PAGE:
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Saturday, May 26, 2007

Traditional Design: Hammann Suggests

Mr. Bill Hammann, member of the Evansville Planning Commission, and member of the Traditional Design committee that met last week, made a suggestion with respect to the "points" that have been under discussion for builders of small, medium, and large homes. He suggested a scale of "points", so as not to discourage the low end, but require more of the higher end. He urges focus on the "market" and not the
builders as the key.



MP3 File

3 comments:

  1. There appears to be a disconnect between the home builders who are active in Evansville and market trends. According to an article in the May 23 edition of the Janesville Gazette (page 3A), the average new house keeps getting bigger, because that is what buyers are demanding. In 1990, nationally, one in six new houses had at least four bedrooms. In 2005, one in five new houses had at last four bedrooms. Yet Evansville home builders continue to build almost exclusively three-bedroom houses. Between 1990 and 2005, the national average size of a new house grew by 400 square feet, to 2,434 square feet. Yet Evansville builders complain that on some lots, they are required by zoning to build a house that is at least 1,600 square feet. When you hear Bill Hammann and others speak about "big houses," they are talking about houses over 1,600 square feet, which is hardly large by today's standards for new houses.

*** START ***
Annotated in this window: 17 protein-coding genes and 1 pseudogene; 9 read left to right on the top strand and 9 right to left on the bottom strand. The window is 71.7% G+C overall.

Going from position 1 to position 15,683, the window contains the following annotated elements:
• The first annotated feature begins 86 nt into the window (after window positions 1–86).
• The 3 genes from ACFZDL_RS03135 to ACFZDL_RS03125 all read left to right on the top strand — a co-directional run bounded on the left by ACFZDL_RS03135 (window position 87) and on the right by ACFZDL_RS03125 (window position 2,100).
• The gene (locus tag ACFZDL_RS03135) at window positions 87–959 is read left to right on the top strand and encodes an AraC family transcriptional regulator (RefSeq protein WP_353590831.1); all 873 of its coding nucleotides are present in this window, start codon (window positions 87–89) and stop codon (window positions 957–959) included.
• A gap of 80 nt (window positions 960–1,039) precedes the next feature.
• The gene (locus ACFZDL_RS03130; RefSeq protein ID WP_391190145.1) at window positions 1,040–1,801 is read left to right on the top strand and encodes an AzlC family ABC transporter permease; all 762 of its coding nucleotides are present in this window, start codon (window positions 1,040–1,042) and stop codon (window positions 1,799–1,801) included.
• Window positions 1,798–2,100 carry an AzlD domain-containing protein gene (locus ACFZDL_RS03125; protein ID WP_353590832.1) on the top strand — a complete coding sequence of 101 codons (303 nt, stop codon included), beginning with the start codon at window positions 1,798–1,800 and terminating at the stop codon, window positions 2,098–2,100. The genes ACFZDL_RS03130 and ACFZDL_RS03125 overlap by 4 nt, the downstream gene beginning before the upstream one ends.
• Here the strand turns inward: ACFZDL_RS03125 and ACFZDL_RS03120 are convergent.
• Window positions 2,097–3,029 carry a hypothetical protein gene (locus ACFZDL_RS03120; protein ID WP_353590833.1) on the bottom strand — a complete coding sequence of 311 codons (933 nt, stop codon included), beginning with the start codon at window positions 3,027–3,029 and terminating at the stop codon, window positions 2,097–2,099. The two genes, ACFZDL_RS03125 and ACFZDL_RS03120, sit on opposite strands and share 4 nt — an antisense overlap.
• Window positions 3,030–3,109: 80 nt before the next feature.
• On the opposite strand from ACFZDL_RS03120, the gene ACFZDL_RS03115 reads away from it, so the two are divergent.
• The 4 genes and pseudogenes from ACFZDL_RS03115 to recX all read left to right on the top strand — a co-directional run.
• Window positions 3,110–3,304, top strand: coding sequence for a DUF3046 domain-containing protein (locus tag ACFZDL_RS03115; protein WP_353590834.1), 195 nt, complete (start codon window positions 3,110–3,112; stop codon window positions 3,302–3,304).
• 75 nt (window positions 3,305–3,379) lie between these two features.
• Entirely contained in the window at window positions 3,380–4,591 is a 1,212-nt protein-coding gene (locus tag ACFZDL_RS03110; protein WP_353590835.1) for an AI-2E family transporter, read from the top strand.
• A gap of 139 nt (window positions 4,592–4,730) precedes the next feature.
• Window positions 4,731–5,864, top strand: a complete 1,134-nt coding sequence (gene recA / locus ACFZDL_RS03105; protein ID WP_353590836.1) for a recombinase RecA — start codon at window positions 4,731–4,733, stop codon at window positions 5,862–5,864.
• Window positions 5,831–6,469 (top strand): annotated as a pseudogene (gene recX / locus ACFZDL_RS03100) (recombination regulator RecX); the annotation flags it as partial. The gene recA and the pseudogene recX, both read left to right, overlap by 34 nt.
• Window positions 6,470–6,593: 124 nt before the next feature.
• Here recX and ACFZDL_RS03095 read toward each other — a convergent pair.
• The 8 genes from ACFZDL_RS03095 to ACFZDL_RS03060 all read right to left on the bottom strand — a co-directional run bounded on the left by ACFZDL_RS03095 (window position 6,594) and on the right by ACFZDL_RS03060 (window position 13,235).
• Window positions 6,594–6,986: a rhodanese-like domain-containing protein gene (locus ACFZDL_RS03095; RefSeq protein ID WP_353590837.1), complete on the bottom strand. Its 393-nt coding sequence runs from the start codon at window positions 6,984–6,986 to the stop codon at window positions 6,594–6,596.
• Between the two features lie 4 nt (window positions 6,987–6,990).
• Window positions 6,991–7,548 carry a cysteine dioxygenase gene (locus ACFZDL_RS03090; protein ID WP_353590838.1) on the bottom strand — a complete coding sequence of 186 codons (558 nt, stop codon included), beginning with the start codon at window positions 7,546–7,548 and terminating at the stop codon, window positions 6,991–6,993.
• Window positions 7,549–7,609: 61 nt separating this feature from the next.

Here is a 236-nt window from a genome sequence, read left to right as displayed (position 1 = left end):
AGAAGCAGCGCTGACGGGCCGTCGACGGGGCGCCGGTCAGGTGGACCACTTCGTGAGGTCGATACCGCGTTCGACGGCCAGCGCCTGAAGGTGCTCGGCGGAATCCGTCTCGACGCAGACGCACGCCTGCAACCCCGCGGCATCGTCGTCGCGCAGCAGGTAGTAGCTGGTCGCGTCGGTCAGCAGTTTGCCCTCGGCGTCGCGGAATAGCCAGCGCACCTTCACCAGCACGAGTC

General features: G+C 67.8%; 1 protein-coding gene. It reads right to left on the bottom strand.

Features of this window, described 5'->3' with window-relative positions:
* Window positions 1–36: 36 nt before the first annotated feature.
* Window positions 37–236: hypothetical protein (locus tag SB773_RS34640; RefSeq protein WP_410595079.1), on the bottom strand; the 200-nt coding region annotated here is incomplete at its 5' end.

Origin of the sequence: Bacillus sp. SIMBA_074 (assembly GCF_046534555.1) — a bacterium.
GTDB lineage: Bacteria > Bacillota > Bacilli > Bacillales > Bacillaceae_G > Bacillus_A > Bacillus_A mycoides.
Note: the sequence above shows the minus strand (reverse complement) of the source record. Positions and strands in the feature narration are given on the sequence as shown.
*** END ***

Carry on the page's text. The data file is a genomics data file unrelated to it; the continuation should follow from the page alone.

Bill Connors
    Former Evansville City Administrator

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  2. Anonymous2:31 PM

    I am always glad to read your imput.
    With that said I think Bill H. Has it right with the sliding scale.

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  3. Anonymous3:59 PM

    How can it be market driven if the city is dictating the design standard?
    Are we creating this "problem". We were told it was due to complaints, but by whom? Since some half of the city is newer developments, is this simply historic district against new districts? The west siders complain about water problems, but I haven't read anything about their complaining about their house design.
    Is Countryside really destroying the desirability of the rest of the city?
    Could it be that Countryside and the west side developments are new and as trees and lndscape develope and people grow with and add-on to their homes, diversity will take root.
    Did anyone else notice the same-ness of the two homes on the cover of the historic parade of homes pamphlet? Yet the city is trying hard to preserve those homes.
    Do we really need to protect the citizenry of Evansville from turning to stone at the so called ugliness of our newer resident neighborhoods.

    These homes sold, people moved here, they are paying their taxes. And now we are telling them that their houses are an eyesore and hurt us all.

    Looking for compromise isn't always the wisest or best solution. Sometimes it's best to put a bad idea to rest and carry on with the real business of Government and get out of peoples backyards.

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